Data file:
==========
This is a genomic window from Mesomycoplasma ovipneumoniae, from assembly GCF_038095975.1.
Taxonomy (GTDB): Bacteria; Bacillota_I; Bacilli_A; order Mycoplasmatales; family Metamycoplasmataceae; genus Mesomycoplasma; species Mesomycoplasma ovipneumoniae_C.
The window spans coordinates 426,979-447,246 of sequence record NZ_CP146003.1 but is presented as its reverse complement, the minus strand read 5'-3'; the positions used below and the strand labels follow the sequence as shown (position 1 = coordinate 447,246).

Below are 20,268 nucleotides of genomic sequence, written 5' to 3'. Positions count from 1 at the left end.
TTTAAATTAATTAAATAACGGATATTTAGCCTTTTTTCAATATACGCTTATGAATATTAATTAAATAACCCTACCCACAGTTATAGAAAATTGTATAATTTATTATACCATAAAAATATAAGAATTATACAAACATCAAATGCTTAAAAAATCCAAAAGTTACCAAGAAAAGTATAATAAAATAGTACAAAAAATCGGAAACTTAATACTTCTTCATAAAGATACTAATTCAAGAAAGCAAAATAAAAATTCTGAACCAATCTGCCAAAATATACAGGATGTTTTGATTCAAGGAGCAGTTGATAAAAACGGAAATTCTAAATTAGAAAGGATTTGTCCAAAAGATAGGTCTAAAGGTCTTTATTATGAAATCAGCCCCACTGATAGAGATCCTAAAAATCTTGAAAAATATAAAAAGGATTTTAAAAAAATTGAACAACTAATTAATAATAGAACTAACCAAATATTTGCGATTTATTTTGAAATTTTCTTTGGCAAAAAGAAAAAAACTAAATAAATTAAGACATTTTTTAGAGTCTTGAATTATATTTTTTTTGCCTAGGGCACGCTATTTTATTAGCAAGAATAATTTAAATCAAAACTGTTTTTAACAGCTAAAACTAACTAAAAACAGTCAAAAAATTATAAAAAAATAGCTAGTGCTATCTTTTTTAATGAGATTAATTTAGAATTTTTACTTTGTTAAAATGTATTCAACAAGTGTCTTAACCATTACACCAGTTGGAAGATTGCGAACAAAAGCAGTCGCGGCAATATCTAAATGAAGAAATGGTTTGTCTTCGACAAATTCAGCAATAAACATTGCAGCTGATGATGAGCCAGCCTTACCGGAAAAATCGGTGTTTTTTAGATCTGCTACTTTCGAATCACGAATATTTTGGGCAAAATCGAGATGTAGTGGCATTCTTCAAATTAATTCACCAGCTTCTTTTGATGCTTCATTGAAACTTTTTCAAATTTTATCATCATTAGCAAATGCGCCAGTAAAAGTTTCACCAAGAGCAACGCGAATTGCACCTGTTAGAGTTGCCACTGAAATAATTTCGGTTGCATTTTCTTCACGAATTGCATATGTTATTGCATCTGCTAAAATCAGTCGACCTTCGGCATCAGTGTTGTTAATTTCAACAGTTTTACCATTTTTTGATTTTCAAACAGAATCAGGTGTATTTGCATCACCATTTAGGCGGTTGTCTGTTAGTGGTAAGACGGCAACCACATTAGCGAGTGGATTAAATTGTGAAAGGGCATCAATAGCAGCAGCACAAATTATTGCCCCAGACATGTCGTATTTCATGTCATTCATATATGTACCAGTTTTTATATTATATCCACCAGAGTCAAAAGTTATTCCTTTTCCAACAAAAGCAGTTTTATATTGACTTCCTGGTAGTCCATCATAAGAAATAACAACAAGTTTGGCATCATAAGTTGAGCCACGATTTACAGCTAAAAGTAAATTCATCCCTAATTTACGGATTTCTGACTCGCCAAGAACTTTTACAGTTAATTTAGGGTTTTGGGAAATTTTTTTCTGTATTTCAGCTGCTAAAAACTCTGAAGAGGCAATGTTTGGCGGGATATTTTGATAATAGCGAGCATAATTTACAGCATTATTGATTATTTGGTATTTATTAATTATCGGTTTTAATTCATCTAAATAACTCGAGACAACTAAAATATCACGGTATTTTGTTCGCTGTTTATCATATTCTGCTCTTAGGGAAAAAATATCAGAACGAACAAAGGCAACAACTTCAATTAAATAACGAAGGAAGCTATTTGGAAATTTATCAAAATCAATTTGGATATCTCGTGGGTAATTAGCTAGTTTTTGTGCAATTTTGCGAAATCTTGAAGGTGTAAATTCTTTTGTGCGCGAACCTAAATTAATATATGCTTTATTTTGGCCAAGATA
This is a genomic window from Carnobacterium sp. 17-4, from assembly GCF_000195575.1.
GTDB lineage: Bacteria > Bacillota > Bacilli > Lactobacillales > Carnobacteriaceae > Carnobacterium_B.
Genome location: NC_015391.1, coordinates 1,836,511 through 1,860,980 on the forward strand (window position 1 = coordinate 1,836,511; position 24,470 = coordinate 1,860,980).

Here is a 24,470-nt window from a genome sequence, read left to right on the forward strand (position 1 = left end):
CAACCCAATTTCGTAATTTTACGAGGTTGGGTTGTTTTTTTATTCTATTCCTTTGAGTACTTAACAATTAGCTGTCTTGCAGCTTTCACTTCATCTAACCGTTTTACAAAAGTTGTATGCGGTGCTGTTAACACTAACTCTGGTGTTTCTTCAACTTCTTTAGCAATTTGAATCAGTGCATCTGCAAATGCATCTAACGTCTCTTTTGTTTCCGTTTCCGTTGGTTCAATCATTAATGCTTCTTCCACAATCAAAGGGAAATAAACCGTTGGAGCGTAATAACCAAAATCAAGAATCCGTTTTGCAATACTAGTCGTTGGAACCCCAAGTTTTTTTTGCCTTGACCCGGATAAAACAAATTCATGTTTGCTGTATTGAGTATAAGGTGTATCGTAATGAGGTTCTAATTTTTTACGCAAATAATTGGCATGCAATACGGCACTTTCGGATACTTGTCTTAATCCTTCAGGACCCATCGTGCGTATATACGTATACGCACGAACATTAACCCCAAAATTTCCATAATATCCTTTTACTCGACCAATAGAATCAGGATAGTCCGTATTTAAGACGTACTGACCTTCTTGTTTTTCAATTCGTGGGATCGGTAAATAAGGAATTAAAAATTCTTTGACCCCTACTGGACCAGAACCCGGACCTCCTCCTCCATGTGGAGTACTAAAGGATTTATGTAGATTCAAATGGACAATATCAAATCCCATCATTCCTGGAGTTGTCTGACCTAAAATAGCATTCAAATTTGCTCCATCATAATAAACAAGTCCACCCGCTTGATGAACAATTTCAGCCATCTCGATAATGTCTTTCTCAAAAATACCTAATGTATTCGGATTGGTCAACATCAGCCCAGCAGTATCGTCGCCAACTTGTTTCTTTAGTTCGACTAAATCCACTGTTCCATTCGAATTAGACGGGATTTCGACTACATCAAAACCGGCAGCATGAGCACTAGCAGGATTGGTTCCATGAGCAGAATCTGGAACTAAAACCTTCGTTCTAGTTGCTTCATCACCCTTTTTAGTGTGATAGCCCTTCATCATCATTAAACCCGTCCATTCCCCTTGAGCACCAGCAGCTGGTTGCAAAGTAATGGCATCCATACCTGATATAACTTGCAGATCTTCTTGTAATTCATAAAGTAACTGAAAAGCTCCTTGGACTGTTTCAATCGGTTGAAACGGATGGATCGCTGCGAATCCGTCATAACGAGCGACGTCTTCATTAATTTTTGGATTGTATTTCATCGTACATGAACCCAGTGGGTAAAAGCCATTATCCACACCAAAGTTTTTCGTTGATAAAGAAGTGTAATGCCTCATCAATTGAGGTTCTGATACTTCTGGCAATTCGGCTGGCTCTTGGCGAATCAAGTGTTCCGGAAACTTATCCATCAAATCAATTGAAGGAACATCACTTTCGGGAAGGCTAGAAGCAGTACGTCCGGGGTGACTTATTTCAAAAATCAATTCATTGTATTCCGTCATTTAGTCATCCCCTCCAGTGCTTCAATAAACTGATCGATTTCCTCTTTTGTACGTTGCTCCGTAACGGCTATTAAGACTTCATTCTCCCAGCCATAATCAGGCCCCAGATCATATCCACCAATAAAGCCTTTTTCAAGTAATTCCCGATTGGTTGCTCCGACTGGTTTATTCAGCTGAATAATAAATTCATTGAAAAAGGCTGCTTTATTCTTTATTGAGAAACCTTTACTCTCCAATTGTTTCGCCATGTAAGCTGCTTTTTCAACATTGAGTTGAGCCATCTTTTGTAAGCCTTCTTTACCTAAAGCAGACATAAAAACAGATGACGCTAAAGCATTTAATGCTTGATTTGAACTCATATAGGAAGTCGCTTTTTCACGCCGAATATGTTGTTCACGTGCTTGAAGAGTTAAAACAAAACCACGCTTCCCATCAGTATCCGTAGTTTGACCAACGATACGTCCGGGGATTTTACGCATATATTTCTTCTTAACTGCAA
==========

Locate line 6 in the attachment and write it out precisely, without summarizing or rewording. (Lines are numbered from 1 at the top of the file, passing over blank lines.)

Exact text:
This is a genomic window from Carnobacterium sp. 17-4, from assembly GCF_000195575.1.